A new way to live

This article was published in  Countryside Voice in the summer of 2012.

You might be enjoying your breakfast as you settle down to read this. Delicious as it may be, how much of what you’re eating today is produced locally? Your bacon and eggs might be British, but are they from a farm down the road? Such questions lie at the heart of a new approach towards nurturing our environment and enhancing our national food security.  

In recent years, issues as diverse as rising food prices, unemployment, failing farms and the decline of town centres have all hit the headlines. To different degrees, they are all the results of a long-term food strategy that is based on internationally sourced, mass-produced cheap food, much of which is sold in large out-of-town supermarkets.   As Tim Lang, the influential Professor of Food Policy at City University London, says   ` We currently have a highly concentrated, oligarchic food retail market which is owned by very big and powerful food companies and supermarket chains who dictate what, how and where the British eat and shop. People have ceded responsibility to the power brokers within the food system.`

There is, however, a way to tackle such problems, and that is to go local.  CPRE [Campaign to Protect Rural England] has spent the past five years mapping local ‘food webs’ by conducting meticulous research, supported by the Big Lottery Fund, in 19 different locations in England.  In June, it published its findings in a national report From field to fork: The value of England’s local food webs , which you can download from the Resources section of the CPRE website.   It makes fascinating reading.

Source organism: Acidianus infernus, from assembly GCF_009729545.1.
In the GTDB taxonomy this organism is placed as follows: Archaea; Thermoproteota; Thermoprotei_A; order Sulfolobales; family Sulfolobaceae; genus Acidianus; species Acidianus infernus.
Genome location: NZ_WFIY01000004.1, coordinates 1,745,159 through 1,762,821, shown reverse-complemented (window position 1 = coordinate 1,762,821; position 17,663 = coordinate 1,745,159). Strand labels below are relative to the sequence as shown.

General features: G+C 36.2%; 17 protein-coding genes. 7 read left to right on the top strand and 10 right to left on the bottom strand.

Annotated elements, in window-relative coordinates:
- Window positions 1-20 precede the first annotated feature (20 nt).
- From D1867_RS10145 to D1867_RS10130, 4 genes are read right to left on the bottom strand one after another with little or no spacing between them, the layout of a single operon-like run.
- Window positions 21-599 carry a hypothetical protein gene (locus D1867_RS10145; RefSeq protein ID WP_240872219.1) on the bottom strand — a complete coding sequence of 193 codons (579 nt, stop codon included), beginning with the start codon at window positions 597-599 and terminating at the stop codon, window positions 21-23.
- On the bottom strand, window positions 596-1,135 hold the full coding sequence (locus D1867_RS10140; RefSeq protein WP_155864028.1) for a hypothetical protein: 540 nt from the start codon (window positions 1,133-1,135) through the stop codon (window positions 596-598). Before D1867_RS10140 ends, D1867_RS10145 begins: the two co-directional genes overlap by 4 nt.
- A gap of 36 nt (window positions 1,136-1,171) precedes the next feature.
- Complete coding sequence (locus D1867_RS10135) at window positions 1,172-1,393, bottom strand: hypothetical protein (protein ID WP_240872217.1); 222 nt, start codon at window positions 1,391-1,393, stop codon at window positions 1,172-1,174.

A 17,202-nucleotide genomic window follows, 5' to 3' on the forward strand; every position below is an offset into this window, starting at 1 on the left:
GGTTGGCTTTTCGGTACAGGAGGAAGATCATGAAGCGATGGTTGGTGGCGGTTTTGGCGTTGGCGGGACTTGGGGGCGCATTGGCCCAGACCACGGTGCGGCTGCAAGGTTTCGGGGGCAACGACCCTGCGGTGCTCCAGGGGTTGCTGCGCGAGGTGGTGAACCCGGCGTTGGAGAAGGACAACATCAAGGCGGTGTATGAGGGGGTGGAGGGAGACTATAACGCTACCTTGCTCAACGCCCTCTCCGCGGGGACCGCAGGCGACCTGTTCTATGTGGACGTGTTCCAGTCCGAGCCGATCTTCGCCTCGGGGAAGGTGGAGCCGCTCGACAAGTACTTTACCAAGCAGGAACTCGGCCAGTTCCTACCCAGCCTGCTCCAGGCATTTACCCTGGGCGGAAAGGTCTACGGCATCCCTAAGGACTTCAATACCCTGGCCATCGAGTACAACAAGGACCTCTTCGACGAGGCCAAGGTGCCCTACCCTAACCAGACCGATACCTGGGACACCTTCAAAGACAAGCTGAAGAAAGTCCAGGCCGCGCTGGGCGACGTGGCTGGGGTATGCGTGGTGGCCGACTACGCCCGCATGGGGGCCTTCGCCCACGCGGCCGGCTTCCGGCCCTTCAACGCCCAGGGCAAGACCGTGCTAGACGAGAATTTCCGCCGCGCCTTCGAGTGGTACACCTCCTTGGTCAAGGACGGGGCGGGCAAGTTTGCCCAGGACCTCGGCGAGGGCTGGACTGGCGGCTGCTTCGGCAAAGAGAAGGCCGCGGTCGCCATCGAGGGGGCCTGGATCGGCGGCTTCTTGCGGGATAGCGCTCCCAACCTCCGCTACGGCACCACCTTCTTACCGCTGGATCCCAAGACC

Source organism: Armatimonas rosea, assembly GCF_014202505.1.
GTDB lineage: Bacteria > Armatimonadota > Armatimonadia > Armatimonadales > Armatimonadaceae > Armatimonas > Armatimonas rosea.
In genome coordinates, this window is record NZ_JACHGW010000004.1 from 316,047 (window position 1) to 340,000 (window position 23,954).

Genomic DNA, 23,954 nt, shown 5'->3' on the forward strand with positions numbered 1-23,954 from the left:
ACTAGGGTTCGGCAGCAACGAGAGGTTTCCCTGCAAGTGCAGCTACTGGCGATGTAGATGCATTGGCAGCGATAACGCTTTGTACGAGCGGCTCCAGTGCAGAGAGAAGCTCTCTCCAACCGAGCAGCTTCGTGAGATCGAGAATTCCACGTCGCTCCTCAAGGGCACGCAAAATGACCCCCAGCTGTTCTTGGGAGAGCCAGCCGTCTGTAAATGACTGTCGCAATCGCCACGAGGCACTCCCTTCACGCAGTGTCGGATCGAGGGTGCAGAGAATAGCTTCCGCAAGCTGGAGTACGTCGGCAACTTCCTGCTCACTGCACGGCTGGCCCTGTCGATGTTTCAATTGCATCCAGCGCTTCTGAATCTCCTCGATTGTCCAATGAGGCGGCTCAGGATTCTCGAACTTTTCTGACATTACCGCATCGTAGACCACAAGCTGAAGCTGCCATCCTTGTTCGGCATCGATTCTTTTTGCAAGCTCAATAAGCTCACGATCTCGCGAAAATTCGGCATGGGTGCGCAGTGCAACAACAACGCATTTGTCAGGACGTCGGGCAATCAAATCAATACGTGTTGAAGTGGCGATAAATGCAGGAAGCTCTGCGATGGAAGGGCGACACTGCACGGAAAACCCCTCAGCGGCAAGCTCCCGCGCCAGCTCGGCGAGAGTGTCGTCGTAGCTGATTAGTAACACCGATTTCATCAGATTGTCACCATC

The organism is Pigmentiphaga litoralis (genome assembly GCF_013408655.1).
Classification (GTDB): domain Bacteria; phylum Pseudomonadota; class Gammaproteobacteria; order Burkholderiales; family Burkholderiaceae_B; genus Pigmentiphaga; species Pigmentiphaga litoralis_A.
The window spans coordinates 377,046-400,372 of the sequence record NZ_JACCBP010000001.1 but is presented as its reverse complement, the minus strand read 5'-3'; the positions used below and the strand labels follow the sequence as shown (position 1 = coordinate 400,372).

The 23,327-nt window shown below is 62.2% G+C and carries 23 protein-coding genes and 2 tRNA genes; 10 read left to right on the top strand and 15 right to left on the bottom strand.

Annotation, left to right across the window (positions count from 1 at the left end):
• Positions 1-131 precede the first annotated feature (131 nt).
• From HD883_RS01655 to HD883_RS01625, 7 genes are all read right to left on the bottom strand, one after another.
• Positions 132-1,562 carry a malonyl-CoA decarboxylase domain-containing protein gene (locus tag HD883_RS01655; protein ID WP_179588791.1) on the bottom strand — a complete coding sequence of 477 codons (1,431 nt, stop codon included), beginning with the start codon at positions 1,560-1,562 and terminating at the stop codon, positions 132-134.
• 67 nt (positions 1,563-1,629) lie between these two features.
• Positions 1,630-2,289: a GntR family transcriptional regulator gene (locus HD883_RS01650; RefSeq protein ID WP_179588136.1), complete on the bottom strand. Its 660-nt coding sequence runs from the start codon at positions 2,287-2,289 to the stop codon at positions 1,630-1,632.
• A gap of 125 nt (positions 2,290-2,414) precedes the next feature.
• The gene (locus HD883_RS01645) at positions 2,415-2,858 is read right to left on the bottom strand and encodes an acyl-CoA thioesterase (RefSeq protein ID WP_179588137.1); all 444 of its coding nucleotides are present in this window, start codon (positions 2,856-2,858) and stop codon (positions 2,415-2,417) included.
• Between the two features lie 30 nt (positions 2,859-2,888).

The report defines a local food web as ‘the network of links between people who buy, sell, produce and supply food in an area’, while ‘local food’ is defined as that with ‘its main ingredients grown or produced within 30 miles of where it was bought’.   It found that local food webs are often under-recognised – yet where they’re nurtured, then can help create vibrant town centres and a thriving countryside. The dominance of superstores has undermined their important role, which in turn has led to the need to map food webs and moderate local planning to protect the countryside.  

Beverly Kinnaird was one of a group of volunteers who undertook the research for Ledbury, south-east Herefordshire.   ‘It was a real eye-opener’ she says. ‘I hadn’t realised how much locally produced food was sold here.   I became fascinated by how closely local food and local jobs are linked.

‘We were given step-by-step instructions by the CPRE. We started by asking shops whether they sold any local food, then we’d trace the products back to the supplier,’ Beverley continues.   ‘Some of the products were processed food and some were direct from farms.   I hadn’t realised, for example, that my butcher sold local meat.   Yet I’ve been buying meat from him for 40 years.’